In a different sense, Belen was more psychedelic—it was a riot of cultures and colors.  The main participants were young people of different nationalities who effortlessly swayed to the samba beat while walking under the intense heat of the morning sun.  The Indians from the Amazon and Andes were prominent, clad in bright costumes and adorned with body paint or tattoo.  Less colorful but still eccentric were the North American and European graying activists, rocking and rolling like Mick Jagger while toting their Macs or Toshibas.  Wearing uniform T-shirts and holding red banners were the trade unionists, still energetic in calling the workers of the world to unite.  More militant were the fringe groups identified with ultra-Left violent causes. In the spirit of pluralism, the WSF organizers allowed naïve but peaceful Brazilian youth activists to conduct propaganda for the Colombian, narcotic-tainted FARC (Revolutionary Armed Forces of Colombia).

The women participants, who see themselves as citizens of the world with different sexual preferences, were assertive. The feminists engaged the rest, especially the Latino machos, in lively debate on issues like equal rights, reproductive health, prostitution, sexual diversity, and lesbianism.

Worth noting, too, was the space given to stateless peoples from all over the world—Palestine, Chechnya, Tamil, Tibet, Catalonia, Basque, Western Sahara, etc.

WSF has been described as a gathering of unconventional, anti-globalization activists.  Some may not be comfortable with that description.  The WSF slogan better describes what it is:  “another world is possible.”

The WSF motto is similar to Barack Obama’s slogan:  “Yes, we can.”  These slogans are catchy, but more important than the phrasing is the question of how? Obama has spelled out his plans that focus on taming the US recession and promoting dialogue and a multi-polar world.  The WSF constituents have a shapeless, eclectic program. The WSF’s strength—its diversity ranging from reforming the international economy, decriminalizing prostitution, accepting lesbianism to supporting freedom everywhere—is its weakness.  It wants to change the world at one fell swoop.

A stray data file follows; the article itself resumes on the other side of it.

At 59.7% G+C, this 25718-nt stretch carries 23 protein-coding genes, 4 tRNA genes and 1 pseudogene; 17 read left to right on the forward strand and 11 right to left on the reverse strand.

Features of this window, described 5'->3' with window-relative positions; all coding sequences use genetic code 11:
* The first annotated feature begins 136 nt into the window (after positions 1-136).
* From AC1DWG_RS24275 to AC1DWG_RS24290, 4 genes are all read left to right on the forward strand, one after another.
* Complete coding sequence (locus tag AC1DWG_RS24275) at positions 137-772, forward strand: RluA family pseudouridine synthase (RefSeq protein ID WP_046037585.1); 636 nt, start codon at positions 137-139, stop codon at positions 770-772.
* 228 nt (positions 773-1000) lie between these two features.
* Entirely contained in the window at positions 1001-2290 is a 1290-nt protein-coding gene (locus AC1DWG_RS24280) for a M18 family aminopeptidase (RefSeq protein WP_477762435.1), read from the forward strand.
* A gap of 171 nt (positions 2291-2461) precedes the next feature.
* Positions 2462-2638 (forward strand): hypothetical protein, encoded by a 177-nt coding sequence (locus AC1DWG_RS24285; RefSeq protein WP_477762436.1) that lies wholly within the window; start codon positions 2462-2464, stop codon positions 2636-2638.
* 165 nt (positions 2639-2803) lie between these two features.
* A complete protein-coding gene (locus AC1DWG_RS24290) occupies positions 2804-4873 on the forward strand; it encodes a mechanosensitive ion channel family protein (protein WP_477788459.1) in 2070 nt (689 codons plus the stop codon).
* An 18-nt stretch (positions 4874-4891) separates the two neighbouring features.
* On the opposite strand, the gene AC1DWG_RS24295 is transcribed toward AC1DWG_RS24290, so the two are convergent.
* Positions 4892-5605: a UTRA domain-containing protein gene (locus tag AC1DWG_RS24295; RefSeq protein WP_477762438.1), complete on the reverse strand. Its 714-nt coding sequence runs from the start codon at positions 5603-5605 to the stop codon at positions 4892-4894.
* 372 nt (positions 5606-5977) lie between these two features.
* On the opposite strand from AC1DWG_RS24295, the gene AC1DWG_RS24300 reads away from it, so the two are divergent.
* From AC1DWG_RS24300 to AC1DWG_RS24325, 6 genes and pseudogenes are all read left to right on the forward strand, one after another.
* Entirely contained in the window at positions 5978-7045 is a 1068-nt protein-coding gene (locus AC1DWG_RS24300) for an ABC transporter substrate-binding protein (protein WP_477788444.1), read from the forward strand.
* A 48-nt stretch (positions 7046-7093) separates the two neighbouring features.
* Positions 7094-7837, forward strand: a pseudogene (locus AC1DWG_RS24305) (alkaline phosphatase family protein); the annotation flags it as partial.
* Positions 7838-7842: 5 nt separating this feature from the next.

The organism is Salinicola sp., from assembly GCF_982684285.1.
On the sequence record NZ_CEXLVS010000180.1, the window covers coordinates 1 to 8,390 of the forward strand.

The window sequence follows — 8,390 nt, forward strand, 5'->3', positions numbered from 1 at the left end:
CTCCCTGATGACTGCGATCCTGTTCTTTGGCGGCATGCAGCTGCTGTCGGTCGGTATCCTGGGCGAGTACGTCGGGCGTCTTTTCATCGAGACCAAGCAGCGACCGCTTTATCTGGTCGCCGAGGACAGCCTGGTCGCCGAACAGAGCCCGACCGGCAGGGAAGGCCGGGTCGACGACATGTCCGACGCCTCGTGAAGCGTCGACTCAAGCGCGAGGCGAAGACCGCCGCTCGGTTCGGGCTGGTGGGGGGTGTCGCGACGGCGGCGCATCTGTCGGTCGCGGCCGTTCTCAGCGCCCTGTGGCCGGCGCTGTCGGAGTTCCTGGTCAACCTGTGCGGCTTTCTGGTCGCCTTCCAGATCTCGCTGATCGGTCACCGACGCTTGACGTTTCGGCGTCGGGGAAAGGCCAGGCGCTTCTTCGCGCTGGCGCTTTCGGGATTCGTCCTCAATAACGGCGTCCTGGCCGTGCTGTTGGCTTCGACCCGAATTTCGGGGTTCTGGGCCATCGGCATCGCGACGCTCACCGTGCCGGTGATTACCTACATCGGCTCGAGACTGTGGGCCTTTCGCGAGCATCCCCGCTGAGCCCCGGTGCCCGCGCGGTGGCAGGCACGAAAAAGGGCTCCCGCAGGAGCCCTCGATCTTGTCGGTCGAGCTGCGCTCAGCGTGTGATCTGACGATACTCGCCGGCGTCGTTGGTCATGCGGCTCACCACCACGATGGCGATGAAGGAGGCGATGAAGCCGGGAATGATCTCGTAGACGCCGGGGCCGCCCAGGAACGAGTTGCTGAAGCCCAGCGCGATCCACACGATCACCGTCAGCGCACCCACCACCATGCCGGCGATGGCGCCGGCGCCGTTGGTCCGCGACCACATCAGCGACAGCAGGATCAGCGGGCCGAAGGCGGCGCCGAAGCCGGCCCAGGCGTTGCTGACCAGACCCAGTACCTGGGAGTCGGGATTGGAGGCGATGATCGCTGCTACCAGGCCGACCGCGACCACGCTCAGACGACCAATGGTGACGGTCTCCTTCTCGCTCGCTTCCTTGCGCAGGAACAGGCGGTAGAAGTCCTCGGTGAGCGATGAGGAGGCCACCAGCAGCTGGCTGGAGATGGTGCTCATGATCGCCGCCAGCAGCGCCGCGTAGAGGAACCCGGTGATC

To get us closer to the possibility of another world, the first step is to tackle the present main problem—the deepening economic crisis. Global collective action, not “country first,” is the way to go. Unfortunately, the separate forums in Belém and Davos, by themselves, could not bring about the collective action to stimulate the economy and prevent jingoistic protectionism.  The best and most enlightened minds of Belém and Davos need to meet, sort out their differences, and forge a practical basis of unity for a new world.

So, was the long trip to Belém worthwhile despite knowing that the WSF would have a marginal effect on the current state of affairs?

Mingling with the 21st century peaceniks and the ageing hippies was fun. But the best experience was savoring the Amazon’s many exotic fruits—the cuaçupu, bacuri, açai, taperebá, acerola, pupunha.  In addition, the ice cream in Belém, having the flavors of the many exotic Amazon fruits, is more delicious than what has been judged as the world’s best gelato sold at the piazza in touristy San Gimignano, Tuscany.